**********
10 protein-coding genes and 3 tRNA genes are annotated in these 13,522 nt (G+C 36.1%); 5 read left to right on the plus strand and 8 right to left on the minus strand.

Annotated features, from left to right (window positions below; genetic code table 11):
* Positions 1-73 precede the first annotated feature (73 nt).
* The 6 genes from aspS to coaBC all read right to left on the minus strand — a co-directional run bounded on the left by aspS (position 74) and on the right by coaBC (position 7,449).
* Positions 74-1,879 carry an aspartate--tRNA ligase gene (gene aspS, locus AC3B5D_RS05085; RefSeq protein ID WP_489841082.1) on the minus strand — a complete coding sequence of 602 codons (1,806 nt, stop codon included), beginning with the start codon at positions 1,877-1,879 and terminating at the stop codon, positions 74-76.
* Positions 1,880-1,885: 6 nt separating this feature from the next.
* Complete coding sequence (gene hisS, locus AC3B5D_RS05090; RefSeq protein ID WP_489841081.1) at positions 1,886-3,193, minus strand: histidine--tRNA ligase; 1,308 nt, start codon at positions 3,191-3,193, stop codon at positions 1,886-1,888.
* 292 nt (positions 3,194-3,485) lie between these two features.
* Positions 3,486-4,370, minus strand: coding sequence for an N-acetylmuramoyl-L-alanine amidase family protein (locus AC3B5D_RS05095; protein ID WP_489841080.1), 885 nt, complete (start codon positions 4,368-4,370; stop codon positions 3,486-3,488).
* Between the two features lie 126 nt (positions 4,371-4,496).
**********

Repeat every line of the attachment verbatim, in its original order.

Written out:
10 protein-coding genes and 3 tRNA genes are annotated in these 13,522 nt (G+C 36.1%); 5 read left to right on the plus strand and 8 right to left on the minus strand.

Annotated features, from left to right (window positions below; genetic code table 11):
* Positions 1-73 precede the first annotated feature (73 nt).
* The 6 genes from aspS to coaBC all read right to left on the minus strand — a co-directional run bounded on the left by aspS (position 74) and on the right by coaBC (position 7,449).
* Positions 74-1,879 carry an aspartate--tRNA ligase gene (gene aspS, locus AC3B5D_RS05085; RefSeq protein ID WP_489841082.1) on the minus strand — a complete coding sequence of 602 codons (1,806 nt, stop codon included), beginning with the start codon at positions 1,877-1,879 and terminating at the stop codon, positions 74-76.
* Positions 1,880-1,885: 6 nt separating this feature from the next.
* Complete coding sequence (gene hisS, locus AC3B5D_RS05090; RefSeq protein ID WP_489841081.1) at positions 1,886-3,193, minus strand: histidine--tRNA ligase; 1,308 nt, start codon at positions 3,191-3,193, stop codon at positions 1,886-1,888.
* 292 nt (positions 3,194-3,485) lie between these two features.
* Positions 3,486-4,370, minus strand: coding sequence for an N-acetylmuramoyl-L-alanine amidase family protein (locus AC3B5D_RS05095; protein ID WP_489841080.1), 885 nt, complete (start codon positions 4,368-4,370; stop codon positions 3,486-3,488).
* Between the two features lie 126 nt (positions 4,371-4,496).